What Mol doesn’t block, Sorum digs. And what Sorum doesn’t, dig, Mol blocks. And what neither of them touch is considered a small miracle that must be repeated 21 times in order to win just a set off of them.

While Mol gets — and deservedly so — the lion’s share of the credit for this teams success, Sorum quietly goes about his business. He gets nearly every serve, converting at a rate so high that teams occasionally sampled Mol in serve-receive a bit more this season. He digs balls as much as any defender, and yet what makes him so good is his ability to put away those digs for points, a critical and sometimes overlooked element of being a top defender.

Offense, ironically, is vital to being an effective defender, and Sorum is world-class at both.

Melissa Humana-Paredes, Canada

Melissa Humana-Paredes is as lovely as she is deadly. An assassin with a smile. She’ll play for an entire hour with a smile on her face, and that won’t stop her from digging more balls than anybody else in the world.

It is her ability to dig more balls than anyone that pushed Pavan to take a shot on Humana-Paredes in 2017, following a split with Heather Bansley. Humana-Paredes was then a brilliant yet unproven talent. Now, there is nothing that is unproven about her.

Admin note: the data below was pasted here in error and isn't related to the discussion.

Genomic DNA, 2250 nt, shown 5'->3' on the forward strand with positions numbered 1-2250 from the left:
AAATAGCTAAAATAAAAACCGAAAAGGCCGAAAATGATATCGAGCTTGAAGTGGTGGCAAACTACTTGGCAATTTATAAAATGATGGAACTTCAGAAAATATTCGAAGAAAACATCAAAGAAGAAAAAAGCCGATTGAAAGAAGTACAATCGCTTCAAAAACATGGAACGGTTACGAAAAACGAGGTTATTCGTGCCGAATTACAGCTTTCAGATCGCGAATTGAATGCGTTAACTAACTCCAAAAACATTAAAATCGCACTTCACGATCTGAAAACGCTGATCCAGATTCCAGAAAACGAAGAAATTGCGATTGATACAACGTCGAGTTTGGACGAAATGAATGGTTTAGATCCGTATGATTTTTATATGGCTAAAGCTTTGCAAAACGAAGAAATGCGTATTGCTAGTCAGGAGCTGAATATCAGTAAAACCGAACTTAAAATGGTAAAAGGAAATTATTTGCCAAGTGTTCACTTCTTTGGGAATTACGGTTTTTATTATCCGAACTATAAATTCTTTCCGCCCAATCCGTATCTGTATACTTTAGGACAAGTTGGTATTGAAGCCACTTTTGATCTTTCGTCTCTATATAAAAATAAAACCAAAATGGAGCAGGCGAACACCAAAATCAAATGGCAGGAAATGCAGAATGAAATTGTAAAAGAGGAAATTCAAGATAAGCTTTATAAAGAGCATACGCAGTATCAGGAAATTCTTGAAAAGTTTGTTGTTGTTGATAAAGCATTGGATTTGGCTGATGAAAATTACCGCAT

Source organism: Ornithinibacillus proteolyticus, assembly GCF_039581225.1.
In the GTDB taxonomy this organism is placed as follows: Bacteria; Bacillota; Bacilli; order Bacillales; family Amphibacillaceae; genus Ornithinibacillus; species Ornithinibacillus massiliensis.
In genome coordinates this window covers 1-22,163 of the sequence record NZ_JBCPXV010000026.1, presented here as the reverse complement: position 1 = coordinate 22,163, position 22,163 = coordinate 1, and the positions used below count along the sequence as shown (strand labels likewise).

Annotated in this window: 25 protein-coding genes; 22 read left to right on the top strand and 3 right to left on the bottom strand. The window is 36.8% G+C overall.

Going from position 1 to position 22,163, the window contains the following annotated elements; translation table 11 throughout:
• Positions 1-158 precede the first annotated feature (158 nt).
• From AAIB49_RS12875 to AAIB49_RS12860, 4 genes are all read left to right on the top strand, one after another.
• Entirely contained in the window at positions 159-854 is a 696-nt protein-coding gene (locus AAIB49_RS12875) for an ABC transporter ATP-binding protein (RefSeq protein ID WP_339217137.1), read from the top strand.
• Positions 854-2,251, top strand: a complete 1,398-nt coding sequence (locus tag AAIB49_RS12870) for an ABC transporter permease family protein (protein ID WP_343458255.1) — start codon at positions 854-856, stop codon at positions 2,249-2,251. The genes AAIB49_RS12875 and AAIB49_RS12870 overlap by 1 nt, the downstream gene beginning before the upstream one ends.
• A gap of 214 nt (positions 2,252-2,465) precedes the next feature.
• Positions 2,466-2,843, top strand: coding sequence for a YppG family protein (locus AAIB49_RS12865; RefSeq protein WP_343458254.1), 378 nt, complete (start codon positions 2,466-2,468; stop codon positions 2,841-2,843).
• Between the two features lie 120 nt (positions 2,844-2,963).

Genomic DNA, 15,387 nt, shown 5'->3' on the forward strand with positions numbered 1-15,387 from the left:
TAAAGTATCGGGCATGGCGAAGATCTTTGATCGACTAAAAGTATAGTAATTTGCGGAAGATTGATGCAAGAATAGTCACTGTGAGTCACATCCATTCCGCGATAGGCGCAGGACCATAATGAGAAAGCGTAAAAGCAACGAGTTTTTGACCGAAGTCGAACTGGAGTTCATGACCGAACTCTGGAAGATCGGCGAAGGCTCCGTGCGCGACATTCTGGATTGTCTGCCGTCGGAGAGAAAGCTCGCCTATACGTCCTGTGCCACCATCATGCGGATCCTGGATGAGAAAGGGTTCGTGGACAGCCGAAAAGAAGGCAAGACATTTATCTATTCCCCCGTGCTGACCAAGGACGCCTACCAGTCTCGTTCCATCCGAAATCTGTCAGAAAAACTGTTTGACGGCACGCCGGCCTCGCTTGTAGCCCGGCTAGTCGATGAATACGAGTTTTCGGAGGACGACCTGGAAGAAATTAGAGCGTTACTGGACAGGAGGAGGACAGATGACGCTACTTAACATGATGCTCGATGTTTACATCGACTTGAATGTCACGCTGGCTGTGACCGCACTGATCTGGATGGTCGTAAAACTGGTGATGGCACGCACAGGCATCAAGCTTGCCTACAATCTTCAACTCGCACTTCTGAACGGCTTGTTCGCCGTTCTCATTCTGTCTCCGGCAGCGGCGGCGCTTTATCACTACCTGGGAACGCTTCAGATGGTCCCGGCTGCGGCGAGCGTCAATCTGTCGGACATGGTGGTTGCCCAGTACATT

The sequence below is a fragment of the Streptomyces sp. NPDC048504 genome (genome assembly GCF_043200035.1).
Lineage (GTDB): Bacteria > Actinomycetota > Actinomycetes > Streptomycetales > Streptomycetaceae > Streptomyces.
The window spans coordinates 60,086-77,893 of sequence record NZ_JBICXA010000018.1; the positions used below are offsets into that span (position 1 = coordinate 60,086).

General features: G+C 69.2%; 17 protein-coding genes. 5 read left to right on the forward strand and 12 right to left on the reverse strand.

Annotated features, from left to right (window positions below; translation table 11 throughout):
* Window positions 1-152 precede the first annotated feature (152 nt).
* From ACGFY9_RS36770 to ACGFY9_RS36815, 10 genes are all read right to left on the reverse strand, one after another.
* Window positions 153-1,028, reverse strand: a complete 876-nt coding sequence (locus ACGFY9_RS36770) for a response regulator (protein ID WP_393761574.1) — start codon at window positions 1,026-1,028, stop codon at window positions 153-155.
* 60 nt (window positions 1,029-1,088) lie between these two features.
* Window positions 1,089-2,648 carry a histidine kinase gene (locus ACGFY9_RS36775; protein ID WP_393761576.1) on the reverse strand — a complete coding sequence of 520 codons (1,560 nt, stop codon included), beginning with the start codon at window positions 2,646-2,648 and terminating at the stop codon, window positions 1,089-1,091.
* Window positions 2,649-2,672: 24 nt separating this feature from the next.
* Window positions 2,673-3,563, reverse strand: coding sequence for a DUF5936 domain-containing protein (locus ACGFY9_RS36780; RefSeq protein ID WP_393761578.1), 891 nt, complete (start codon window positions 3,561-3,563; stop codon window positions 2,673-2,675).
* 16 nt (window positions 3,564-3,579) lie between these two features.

In 2017, Humana-Paredes was awarded Most Improved, and in 2018, she took home Best Setter. Now she’s cleaning up Best Defender, while her blocker has raked in Best Blocker, making for the single most difficult team against which to score.

While we’re on the topic…

FIVB Most Outstanding Team

Melissa Humana-Paredes, Sarah Pavan, Canada

Surprise, surprise. Who would have thought that the team with the Best Blocker, Best Defender, Best Setter, and potentially Most Outstanding Player, could have won Most Outstanding Team.

Crazy, I know.

With how deep the women’s field is — and it is considered by many to be as deep as it’s ever been — this is no small accomplishment to win Most Outstanding Team, particularly considering the fact that they are doing things no Canadian team has ever done.

No Canadian team had ever won a major. No Canadian team had ever won a World Championship. Pavan and Humana-Paredes did it in one fell swoop. Then they became the first All-Canadian Manhattan Beach Open champions, and though that did not contribute to their winning the FIVB Most Outstanding, it’s simply worth noting.

There are still more awards to come, and we’ll update with additional stories as the FIVB releases the information.